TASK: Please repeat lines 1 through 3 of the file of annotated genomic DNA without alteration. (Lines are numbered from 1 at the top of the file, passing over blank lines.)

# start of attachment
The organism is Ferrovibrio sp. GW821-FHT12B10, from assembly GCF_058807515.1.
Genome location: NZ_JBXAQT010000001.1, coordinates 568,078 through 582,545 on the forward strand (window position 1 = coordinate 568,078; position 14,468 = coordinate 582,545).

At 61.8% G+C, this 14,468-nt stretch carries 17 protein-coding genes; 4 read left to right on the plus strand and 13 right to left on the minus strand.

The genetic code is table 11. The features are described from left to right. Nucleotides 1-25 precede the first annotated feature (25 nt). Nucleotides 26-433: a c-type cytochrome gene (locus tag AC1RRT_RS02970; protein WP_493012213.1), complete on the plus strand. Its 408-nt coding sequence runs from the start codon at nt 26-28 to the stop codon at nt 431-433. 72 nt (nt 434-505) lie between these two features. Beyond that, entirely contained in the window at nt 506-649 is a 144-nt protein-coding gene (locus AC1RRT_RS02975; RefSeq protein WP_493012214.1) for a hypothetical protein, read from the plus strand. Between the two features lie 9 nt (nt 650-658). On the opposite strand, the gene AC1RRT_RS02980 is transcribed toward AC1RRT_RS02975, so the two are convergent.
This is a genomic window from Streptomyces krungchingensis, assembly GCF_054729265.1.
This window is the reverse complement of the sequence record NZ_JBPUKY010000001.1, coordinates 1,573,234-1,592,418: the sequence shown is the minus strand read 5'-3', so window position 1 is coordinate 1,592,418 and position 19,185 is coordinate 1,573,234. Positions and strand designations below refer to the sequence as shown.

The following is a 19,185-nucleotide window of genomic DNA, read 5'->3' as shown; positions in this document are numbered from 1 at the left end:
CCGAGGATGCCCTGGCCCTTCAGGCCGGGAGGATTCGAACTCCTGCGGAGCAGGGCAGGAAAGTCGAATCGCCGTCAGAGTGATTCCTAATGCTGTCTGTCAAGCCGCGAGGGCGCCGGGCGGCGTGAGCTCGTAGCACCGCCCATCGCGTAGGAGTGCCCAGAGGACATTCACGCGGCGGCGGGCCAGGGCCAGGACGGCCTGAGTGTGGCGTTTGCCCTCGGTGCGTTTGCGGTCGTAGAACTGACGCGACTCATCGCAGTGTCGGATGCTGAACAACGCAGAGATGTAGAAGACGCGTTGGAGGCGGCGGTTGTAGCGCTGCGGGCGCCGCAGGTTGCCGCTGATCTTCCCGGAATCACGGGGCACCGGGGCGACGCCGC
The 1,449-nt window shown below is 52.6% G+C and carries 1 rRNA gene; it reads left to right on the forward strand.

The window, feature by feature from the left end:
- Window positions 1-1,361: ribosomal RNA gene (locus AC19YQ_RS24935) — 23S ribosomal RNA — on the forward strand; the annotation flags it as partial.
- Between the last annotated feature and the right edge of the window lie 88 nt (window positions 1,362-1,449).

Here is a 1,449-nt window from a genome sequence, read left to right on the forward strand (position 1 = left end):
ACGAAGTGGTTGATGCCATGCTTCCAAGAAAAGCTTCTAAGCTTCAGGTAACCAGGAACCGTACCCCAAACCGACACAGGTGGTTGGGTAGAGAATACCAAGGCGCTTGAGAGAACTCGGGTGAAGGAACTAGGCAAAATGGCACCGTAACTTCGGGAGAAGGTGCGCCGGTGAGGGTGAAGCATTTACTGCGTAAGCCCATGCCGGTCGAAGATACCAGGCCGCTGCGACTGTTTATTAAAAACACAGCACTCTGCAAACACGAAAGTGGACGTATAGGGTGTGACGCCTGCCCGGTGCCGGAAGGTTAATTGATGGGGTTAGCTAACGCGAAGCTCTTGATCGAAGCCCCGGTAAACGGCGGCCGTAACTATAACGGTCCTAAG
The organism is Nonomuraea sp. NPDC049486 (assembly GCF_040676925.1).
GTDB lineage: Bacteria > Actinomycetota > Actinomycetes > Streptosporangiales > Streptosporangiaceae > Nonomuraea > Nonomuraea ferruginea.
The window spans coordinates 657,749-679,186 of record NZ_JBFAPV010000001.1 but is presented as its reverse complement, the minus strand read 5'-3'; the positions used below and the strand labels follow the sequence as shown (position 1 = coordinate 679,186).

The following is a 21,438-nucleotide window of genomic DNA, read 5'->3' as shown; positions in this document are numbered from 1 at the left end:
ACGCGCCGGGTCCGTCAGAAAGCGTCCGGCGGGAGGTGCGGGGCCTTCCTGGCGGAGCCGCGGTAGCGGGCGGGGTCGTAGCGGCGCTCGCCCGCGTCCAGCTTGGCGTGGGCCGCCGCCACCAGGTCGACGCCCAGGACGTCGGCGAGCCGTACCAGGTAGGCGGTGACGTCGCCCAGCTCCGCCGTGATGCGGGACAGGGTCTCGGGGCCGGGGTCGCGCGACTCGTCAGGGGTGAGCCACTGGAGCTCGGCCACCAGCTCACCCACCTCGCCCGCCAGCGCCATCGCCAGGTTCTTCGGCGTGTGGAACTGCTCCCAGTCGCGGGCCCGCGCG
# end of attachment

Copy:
The organism is Ferrovibrio sp. GW821-FHT12B10, from assembly GCF_058807515.1.
Genome location: NZ_JBXAQT010000001.1, coordinates 568,078 through 582,545 on the forward strand (window position 1 = coordinate 568,078; position 14,468 = coordinate 582,545).

At 61.8% G+C, this 14,468-nt stretch carries 17 protein-coding genes; 4 read left to right on the plus strand and 13 right to left on the minus strand.